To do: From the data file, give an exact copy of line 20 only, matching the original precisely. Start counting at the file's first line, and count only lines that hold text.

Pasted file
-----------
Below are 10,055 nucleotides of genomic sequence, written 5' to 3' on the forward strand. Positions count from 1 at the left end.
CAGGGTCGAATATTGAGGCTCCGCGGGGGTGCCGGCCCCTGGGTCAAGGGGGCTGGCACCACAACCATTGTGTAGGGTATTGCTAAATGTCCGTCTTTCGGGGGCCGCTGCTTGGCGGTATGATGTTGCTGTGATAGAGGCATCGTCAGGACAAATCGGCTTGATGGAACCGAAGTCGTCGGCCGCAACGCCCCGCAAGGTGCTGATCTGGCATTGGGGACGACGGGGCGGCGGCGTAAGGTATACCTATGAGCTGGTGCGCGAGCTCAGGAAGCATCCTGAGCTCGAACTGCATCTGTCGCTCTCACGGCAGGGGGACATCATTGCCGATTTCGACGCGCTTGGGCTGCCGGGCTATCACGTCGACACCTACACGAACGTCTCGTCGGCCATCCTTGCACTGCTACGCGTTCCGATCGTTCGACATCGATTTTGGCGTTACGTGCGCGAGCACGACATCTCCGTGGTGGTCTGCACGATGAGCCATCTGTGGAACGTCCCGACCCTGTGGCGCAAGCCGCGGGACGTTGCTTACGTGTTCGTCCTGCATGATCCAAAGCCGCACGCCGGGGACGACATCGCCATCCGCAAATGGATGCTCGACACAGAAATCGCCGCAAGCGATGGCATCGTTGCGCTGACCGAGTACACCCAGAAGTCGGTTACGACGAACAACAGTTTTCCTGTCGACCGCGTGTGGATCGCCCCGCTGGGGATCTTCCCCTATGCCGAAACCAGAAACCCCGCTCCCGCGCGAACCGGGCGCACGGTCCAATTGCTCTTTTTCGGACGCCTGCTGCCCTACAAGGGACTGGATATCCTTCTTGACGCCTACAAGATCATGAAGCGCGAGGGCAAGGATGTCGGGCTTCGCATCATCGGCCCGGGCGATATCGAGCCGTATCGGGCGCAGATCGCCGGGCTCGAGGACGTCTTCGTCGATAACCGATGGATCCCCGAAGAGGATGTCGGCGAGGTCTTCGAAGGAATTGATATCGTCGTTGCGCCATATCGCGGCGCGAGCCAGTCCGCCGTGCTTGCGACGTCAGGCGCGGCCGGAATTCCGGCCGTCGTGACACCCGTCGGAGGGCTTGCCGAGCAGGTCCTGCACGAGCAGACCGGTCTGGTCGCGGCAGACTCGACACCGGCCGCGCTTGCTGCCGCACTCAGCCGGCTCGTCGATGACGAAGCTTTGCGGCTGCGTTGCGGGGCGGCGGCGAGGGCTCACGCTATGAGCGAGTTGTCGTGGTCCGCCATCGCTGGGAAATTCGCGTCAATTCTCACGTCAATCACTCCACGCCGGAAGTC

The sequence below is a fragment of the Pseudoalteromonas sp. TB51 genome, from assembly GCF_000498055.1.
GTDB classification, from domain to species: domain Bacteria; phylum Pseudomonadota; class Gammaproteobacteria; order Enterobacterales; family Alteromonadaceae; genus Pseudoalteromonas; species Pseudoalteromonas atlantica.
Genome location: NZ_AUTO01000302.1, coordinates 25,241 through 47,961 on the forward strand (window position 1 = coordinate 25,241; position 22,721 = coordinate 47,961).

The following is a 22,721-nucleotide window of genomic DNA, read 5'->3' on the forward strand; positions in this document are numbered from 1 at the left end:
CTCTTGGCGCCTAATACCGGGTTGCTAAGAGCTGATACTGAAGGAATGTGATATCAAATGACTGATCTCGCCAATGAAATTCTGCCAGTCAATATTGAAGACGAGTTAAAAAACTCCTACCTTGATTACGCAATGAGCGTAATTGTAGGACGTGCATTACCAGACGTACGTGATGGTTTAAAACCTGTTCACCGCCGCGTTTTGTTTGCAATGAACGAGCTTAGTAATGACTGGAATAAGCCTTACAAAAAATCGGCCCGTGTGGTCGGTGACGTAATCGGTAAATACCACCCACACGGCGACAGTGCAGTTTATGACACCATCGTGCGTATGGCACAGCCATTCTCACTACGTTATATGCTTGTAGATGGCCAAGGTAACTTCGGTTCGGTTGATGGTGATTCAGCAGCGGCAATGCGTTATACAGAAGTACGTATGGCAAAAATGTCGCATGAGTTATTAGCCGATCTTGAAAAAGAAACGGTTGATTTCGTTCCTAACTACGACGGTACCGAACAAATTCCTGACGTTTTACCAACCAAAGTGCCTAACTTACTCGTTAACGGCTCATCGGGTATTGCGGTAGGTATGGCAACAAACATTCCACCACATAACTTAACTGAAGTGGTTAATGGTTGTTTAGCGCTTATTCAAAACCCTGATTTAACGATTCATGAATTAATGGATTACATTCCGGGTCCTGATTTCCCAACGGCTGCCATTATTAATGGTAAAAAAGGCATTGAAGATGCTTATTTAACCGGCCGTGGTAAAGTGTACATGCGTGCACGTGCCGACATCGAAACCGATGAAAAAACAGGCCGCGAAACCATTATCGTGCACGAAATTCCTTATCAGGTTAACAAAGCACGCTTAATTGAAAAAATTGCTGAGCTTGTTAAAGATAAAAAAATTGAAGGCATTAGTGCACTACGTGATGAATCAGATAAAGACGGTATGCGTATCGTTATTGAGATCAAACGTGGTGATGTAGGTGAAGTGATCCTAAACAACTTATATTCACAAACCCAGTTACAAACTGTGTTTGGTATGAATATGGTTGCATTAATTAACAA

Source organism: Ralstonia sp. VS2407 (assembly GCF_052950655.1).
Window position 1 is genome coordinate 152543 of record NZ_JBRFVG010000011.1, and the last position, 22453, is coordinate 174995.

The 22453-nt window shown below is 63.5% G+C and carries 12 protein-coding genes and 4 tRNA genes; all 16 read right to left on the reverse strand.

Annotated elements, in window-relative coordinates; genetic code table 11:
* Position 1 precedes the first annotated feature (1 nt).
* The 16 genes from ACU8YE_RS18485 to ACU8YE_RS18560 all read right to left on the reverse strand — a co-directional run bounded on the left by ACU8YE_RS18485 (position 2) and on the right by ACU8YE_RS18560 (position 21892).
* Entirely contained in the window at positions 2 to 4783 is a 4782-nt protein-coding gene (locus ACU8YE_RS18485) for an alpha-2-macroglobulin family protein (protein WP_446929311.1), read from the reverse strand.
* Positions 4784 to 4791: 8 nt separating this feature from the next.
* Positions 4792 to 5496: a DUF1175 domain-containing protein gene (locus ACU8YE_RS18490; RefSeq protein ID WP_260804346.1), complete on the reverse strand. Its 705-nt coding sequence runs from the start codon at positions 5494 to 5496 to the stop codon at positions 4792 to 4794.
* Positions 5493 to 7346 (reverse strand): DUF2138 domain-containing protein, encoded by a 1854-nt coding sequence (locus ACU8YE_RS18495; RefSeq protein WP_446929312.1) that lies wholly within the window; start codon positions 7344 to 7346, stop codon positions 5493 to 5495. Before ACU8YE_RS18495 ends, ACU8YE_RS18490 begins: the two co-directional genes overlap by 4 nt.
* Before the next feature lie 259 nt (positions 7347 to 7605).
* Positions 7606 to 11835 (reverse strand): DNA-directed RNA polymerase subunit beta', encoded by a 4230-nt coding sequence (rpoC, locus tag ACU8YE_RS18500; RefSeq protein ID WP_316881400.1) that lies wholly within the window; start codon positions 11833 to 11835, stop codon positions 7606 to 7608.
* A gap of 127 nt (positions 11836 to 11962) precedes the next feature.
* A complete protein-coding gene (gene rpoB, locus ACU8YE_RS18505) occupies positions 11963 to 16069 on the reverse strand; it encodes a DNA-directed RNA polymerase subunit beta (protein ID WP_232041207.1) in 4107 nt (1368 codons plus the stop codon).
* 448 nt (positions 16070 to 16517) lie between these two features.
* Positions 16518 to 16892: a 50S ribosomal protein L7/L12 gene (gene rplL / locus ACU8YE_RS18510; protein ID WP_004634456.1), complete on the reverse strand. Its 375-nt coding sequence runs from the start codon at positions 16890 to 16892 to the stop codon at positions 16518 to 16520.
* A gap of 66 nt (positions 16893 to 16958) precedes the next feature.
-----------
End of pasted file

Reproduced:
* A gap of 127 nt (positions 11836 to 11962) precedes the next feature.